• Medical Education Tech Abounds at New Facility for OSU Center for Health Sciences From Tusla World – Construction on the $45 million project in west Tulsa began in October 2015 and is expected to be finished in time for this year’s fall semester. The 84,000-square-foot Tandy Medical Building will include a hospital-simulation center to provide training for students in the OSU College of Osteopathic Medicine. The simulation center will include a fully operational emergency room, operating room, intensive care unit, birthing suite and ambulance bay that will allow students to practice procedures and skills commonly used in hospitals throughout the country.

Stay tuned for more great medical simulation news with our free monthly newsletter!

How Health Sciences North Sim Lab is Fundraising for Their Program!

HSN Foundation event to support simulation learning

Dr. Rob Anderson, left, medical lead of Health Sciences North Simulation Laboratory, introduces simulation technician Tyler Montroy at the launch of Health Sciences North Foundation Taste St. Beach Party fundraiser in Sudbury, Ont. on Wednesday February 22, 2017. Montroy wore a cut suit used in simulation training.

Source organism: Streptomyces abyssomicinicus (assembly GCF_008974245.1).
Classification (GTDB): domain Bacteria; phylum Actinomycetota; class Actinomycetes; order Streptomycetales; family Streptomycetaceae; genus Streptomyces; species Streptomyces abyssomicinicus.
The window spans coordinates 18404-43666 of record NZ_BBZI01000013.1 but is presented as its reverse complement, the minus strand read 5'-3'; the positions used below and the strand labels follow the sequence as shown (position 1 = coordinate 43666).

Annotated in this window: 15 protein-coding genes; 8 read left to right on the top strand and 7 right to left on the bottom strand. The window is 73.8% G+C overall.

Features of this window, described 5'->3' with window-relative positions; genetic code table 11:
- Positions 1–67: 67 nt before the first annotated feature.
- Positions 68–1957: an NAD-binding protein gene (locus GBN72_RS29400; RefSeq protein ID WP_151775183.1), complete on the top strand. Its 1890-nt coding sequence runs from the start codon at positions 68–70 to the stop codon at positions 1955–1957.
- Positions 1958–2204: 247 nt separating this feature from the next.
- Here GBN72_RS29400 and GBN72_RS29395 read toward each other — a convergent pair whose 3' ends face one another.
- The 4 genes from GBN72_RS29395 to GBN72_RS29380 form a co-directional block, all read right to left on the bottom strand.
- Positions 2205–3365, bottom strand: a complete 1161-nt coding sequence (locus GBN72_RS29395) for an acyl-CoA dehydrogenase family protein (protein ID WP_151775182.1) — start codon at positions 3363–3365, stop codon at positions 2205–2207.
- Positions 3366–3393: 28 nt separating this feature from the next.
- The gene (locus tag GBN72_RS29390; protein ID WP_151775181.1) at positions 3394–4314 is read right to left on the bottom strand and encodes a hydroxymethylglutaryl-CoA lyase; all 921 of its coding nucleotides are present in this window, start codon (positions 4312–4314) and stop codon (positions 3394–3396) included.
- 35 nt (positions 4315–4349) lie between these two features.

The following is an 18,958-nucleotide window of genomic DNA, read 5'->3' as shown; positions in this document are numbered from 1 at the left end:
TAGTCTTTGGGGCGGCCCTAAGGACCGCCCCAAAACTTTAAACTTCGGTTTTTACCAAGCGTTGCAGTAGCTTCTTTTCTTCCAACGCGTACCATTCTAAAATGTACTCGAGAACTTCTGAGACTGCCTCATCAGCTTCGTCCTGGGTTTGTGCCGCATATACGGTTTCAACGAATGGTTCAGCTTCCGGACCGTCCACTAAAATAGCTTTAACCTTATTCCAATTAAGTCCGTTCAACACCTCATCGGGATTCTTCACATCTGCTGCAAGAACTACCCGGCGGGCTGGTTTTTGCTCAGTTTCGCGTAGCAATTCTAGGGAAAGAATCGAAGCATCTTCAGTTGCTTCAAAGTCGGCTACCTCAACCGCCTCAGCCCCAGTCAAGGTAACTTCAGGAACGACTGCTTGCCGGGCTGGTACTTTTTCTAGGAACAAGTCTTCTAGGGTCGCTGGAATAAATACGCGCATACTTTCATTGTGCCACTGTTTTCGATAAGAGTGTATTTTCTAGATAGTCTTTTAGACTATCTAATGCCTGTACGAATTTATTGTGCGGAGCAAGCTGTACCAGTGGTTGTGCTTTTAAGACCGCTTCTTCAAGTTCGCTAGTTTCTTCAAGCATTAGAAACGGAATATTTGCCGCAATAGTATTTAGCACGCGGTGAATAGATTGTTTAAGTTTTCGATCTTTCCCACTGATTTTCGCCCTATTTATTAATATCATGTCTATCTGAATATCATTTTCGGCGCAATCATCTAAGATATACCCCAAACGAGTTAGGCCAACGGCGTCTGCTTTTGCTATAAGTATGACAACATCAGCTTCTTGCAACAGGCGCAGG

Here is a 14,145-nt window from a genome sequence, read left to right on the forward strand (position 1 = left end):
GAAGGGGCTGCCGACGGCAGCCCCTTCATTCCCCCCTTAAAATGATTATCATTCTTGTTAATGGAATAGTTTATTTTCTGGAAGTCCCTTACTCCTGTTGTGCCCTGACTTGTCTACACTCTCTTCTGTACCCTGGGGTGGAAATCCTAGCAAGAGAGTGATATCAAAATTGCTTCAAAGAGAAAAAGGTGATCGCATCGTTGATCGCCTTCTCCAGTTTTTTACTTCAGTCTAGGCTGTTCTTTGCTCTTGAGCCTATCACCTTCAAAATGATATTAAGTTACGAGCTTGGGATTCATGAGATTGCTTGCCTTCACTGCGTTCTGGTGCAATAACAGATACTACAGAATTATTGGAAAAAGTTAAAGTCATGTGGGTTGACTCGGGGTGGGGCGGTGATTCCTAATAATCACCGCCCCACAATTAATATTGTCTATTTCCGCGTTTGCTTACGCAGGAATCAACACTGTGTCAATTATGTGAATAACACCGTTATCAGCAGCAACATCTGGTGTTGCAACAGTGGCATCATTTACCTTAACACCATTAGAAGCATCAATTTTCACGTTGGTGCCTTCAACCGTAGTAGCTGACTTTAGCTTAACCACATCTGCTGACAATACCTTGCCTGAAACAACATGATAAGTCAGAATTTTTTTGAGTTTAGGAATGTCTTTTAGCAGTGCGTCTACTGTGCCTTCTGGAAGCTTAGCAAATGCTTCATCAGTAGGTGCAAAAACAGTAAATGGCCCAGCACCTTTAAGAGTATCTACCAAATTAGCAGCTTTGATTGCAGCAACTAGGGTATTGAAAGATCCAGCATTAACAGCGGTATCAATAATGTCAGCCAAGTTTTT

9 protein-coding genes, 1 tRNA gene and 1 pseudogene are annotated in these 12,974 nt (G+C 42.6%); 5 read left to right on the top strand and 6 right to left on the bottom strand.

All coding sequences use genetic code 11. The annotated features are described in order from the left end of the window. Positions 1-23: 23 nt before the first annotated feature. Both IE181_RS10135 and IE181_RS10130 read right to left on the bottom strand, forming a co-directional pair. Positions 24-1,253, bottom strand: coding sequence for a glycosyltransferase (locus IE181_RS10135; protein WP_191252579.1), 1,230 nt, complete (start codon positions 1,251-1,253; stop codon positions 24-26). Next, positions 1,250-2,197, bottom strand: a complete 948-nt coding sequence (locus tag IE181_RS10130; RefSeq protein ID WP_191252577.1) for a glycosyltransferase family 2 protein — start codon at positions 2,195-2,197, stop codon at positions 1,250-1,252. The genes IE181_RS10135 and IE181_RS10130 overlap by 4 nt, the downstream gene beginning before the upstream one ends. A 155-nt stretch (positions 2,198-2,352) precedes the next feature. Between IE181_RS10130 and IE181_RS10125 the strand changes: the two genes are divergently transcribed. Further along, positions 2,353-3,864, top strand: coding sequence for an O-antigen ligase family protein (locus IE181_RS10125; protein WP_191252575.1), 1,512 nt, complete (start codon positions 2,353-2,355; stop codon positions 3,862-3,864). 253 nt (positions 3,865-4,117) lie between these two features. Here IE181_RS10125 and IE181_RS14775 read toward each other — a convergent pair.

About the Program and the Fundraising Event:

The Ontario Ministry of Health and Long-Term Care committed a few years ago to provide 90 per cent of funding for a new centre where health professionals and students at the Northern Ontario School of Medicine can take part in multidisciplinary simulation-based education and build on HSN’s work at the current simulation lab at the Sudbury Outpatient Centre on Regent Street.



“We’re able to create really realistic educational programs and now we have grown, year after year, to the point that we are busting at the seams,” Anderson said during a press conference at the sim lab on Wednesday. “We are a first-class educational institution, we are leaders in Northern Ontario with respect to simulation-based education, we do outstanding educational research and we’re actually booking time in our sim lab 18 months in advance and having to turn people down, which is great, considering we don’t even have a learners’ centre yet. When we have the learners’ centre, the lights will be on all the time and that’s the most important thing we can do.”